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Another Chance
   

NOTES FROM SORD: Another Chance
When Helen mentions that she walks dogs at the shelter, people respond with "I could never work there. It is so depressing." She tells them S/R give them "another chance." Some people still don't get it. But some do. Several of her friends said that they felt OK about leaving their cats at the shelter with such caring people and were sure that they would find homes for the cats. Even one whose cat was ill was OK knowing that the best attention would be given, even if the cat did not get to another home (and it didn't).

Some of us dogs have never been in a home before, or not in a home that loved us. Some of us have not had enough food or a warm, dry or safe place to sleep. We may be nervous. Some of us may be a bit snappy, especially around food if we have been hungry or had to compete for food. Or we may try to hide, like little dogs crawling under the beds that are in some of the kennels. Some of us have never had to make changes before. We do not know what to expect.

We have to learn to trust, to be willing to try things, and to connect with people. This starts with the staff at the S/R. They care, and they are patient with us. We see what is going on around us, and hear the staff working with other dogs. Sometimes it is coaxing us to eat, sometimes it is petting us, and always it is in the tone of voice. Sometimes it is in giving us treatments, or trying to see how many manners we have or how we play.

There are volunteers who walk us. Some like to play games with us, like chasing balls in the yard, and others prefer to take us for walks. Some let us jump some, and others do not want us to jump at all. Some work with us on manners, like sitting, waiting, and walking along side them. Others always have treats for us and some do not carry treats. Volunteers come in all sizes and shapes, all types of voices. We do not know who might come to the S/R looking for us, so meeting different staff and volunteers helps us get ready for whoever might want to see us.

Some dogs go home and come back. Meeting people and other dogs before we go home is different from living with them. It may take days, or weeks or even months to see if it is going to work. Our new people need to be patient with us, and we need to give it a chance.

Parsi: Helen says it takes a month anyway before she will say that things will probably work out. They did foster care for Lady and her daughter several years ago. The daughter wanted all of Helen's attention, even though there were 4 dogs and 5 cats in the family, and would not let Lady near Helen. After a month, Helen took the daughter back to the shelter, and adopted the mother. Helen said that the daughter needed her "own people" -- and was adopted into home where she was the only animal. Helen said that Lady became more relaxed after her daughter left and fit into the family very well.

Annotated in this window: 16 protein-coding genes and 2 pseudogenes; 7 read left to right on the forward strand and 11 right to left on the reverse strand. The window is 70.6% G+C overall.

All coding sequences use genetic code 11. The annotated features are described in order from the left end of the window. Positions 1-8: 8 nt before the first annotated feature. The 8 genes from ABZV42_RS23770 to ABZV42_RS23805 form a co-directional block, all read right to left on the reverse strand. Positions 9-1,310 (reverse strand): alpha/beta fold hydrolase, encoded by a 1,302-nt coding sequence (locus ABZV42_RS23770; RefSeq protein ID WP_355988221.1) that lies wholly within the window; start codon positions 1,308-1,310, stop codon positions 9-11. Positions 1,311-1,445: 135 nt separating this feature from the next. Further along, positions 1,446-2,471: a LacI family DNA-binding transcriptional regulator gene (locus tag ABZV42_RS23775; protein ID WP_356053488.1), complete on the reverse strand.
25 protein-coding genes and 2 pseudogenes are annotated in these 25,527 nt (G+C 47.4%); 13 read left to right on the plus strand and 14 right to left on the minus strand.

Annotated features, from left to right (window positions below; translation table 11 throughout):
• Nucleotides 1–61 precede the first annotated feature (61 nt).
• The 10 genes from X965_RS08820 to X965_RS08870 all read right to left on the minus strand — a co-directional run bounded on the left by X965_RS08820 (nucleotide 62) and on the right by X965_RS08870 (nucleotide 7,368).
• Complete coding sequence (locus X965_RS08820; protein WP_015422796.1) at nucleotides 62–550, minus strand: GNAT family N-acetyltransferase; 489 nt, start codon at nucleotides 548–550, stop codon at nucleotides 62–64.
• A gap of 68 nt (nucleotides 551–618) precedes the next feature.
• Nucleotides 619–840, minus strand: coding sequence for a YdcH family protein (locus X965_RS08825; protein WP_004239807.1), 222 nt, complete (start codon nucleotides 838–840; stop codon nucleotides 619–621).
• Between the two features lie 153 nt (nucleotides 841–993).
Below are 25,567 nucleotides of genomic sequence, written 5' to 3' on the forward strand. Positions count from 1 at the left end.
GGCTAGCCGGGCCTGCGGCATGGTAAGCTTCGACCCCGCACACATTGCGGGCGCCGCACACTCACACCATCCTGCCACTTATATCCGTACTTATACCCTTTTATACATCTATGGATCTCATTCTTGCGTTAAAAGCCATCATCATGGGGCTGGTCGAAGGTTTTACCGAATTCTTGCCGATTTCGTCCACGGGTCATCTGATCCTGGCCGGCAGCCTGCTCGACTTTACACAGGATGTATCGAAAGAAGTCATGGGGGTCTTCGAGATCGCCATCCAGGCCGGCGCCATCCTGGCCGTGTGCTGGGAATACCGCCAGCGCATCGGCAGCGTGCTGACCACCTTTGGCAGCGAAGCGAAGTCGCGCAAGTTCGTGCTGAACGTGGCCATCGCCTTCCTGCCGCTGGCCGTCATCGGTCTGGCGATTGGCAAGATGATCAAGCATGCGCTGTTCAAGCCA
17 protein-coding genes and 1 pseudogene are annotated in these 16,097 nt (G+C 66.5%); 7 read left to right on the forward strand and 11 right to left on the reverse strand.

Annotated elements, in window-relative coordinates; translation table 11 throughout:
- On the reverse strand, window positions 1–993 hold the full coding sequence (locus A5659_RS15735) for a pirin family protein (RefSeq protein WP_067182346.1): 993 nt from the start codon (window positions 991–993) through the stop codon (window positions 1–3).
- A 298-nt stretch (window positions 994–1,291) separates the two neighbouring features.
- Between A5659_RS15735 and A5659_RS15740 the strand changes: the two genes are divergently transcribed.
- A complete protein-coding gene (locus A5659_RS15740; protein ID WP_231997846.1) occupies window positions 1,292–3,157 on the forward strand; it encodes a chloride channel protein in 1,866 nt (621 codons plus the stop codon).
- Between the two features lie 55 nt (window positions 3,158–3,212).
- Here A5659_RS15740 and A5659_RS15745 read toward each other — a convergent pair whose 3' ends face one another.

Millie: I was adopted to a really nice home. But I wanted all the attention of the man. I was mean to the woman. I had never lived in a home before and never around people living together. They brought me back to the shelter, even though they liked me. I could not know that people can love each other and me, too. A few weeks later, Helen brought Erik to meet me. I liked him right away, and there were no other people living with him. Helen and Dick and Krista visit Erik and me, but they go home. Erik is my person. I have been with Erik over a year now. I am not as scared to share as I first was.

There are many factors in matching us with a home. Some people do not know how much time and attention we need. We are living beings, with differing energy and needs. Just like our people are different. The staff at the S/R try to make sure that the match will work. That is another chance since we have come to the S/R. And they will try again.

All materials copyright © 2008-2017 by Helen Zidowecki unless otherwise noted. - hzmre@hzmre.com - http://www.hzmre.com

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